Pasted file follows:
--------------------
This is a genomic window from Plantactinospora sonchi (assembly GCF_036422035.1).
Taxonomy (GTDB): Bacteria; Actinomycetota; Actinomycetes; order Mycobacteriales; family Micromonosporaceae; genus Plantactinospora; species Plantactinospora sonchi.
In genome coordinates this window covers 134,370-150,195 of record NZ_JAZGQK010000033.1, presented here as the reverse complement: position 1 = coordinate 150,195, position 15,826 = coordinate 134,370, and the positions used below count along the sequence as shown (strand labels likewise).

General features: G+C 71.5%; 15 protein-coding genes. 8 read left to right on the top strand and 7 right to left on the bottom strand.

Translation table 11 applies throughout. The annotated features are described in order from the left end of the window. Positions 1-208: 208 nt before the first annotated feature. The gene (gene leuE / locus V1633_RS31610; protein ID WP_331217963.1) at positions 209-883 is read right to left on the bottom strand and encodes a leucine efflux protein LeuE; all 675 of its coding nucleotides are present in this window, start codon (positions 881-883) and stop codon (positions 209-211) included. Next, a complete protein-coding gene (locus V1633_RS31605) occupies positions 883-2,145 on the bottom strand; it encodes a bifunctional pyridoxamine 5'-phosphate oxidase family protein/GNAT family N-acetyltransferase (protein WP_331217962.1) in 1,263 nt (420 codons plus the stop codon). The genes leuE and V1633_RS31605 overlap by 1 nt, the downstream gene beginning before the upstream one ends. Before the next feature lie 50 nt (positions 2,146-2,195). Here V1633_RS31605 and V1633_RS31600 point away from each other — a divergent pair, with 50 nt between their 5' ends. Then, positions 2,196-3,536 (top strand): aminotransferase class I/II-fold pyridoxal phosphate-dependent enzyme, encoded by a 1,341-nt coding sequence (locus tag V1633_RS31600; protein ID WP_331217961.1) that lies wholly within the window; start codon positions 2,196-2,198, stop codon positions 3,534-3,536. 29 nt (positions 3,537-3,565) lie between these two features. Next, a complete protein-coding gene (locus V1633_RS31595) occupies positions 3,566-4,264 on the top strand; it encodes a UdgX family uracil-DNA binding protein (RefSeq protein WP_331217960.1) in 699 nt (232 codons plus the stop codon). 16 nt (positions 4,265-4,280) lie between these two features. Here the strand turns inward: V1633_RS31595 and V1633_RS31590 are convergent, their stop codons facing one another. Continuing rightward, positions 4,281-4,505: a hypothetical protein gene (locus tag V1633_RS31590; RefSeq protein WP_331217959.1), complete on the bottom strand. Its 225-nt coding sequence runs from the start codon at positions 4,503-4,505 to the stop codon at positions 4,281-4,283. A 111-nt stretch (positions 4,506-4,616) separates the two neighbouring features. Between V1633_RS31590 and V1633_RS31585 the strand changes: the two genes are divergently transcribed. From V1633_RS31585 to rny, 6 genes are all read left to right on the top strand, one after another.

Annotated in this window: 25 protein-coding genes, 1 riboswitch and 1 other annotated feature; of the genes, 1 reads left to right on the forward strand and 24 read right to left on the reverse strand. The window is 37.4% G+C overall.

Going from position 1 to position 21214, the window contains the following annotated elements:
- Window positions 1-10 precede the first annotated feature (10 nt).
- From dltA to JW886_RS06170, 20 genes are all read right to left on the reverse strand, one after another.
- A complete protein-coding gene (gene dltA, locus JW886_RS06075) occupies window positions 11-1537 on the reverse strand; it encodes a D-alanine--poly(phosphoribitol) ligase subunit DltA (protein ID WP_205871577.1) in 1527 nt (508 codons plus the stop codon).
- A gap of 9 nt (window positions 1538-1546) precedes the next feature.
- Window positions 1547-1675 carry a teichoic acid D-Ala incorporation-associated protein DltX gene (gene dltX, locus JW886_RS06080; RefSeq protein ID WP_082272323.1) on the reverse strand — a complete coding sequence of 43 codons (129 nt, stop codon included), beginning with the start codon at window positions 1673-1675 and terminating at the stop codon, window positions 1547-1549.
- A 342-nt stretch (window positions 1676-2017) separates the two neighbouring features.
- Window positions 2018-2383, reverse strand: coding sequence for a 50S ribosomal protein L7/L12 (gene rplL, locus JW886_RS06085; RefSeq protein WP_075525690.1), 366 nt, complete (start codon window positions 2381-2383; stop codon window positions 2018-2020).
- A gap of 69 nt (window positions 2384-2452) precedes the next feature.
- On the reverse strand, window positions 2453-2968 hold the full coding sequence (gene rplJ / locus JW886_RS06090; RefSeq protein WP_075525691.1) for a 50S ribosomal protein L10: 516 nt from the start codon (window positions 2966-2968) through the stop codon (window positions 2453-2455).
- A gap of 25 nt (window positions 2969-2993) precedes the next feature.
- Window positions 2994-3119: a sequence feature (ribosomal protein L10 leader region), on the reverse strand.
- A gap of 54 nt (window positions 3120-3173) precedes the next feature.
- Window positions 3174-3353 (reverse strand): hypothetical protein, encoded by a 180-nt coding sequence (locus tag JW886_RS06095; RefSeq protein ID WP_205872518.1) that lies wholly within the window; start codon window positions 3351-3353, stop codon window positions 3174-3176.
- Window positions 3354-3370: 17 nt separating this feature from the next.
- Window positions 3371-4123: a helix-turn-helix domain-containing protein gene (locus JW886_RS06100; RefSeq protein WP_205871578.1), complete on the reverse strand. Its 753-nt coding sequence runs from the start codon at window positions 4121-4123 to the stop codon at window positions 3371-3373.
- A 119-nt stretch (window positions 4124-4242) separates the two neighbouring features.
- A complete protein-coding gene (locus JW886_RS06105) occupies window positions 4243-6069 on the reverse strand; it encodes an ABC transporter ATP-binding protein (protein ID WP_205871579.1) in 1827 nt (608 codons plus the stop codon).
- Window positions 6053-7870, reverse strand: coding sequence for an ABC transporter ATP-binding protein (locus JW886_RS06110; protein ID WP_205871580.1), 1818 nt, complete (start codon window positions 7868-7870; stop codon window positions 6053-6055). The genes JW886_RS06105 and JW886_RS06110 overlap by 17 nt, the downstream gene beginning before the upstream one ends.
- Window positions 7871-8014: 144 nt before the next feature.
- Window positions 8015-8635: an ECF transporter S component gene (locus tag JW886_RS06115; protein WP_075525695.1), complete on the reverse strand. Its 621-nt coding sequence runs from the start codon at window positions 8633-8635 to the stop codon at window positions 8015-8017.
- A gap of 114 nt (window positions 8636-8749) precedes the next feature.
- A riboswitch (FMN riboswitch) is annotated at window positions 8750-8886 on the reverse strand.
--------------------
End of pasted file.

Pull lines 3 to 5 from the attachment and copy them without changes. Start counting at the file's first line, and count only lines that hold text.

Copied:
In genome coordinates this window covers 134,370-150,195 of record NZ_JAZGQK010000033.1, presented here as the reverse complement: position 1 = coordinate 150,195, position 15,826 = coordinate 134,370, and the positions used below count along the sequence as shown (strand labels likewise).

General features: G+C 71.5%; 15 protein-coding genes. 8 read left to right on the top strand and 7 right to left on the bottom strand.

Translation table 11 applies throughout. The annotated features are described in order from the left end of the window. Positions 1-208: 208 nt before the first annotated feature. The gene (gene leuE / locus V1633_RS31610; protein ID WP_331217963.1) at positions 209-883 is read right to left on the bottom strand and encodes a leucine efflux protein LeuE; all 675 of its coding nucleotides are present in this window, start codon (positions 881-883) and stop codon (positions 209-211) included. Next, a complete protein-coding gene (locus V1633_RS31605) occupies positions 883-2,145 on the bottom strand; it encodes a bifunctional pyridoxamine 5'-phosphate oxidase family protein/GNAT family N-acetyltransferase (protein WP_331217962.1) in 1,263 nt (420 codons plus the stop codon). The genes leuE and V1633_RS31605 overlap by 1 nt, the downstream gene beginning before the upstream one ends. Before the next feature lie 50 nt (positions 2,146-2,195). Here V1633_RS31605 and V1633_RS31600 point away from each other — a divergent pair, with 50 nt between their 5' ends. Then, positions 2,196-3,536 (top strand): aminotransferase class I/II-fold pyridoxal phosphate-dependent enzyme, encoded by a 1,341-nt coding sequence (locus tag V1633_RS31600; protein ID WP_331217961.1) that lies wholly within the window; start codon positions 2,196-2,198, stop codon positions 3,534-3,536. 29 nt (positions 3,537-3,565) lie between these two features. Next, a complete protein-coding gene (locus V1633_RS31595) occupies positions 3,566-4,264 on the top strand; it encodes a UdgX family uracil-DNA binding protein (RefSeq protein WP_331217960.1) in 699 nt (232 codons plus the stop codon). 16 nt (positions 4,265-4,280) lie between these two features. Here the strand turns inward: V1633_RS31595 and V1633_RS31590 are convergent, their stop codons facing one another. Continuing rightward, positions 4,281-4,505: a hypothetical protein gene (locus tag V1633_RS31590; RefSeq protein WP_331217959.1), complete on the bottom strand. Its 225-nt coding sequence runs from the start codon at positions 4,503-4,505 to the stop codon at positions 4,281-4,283. A 111-nt stretch (positions 4,506-4,616) separates the two neighbouring features. Between V1633_RS31590 and V1633_RS31585 the strand changes: the two genes are divergently transcribed. From V1633_RS31585 to rny, 6 genes are all read left to right on the top strand, one after another.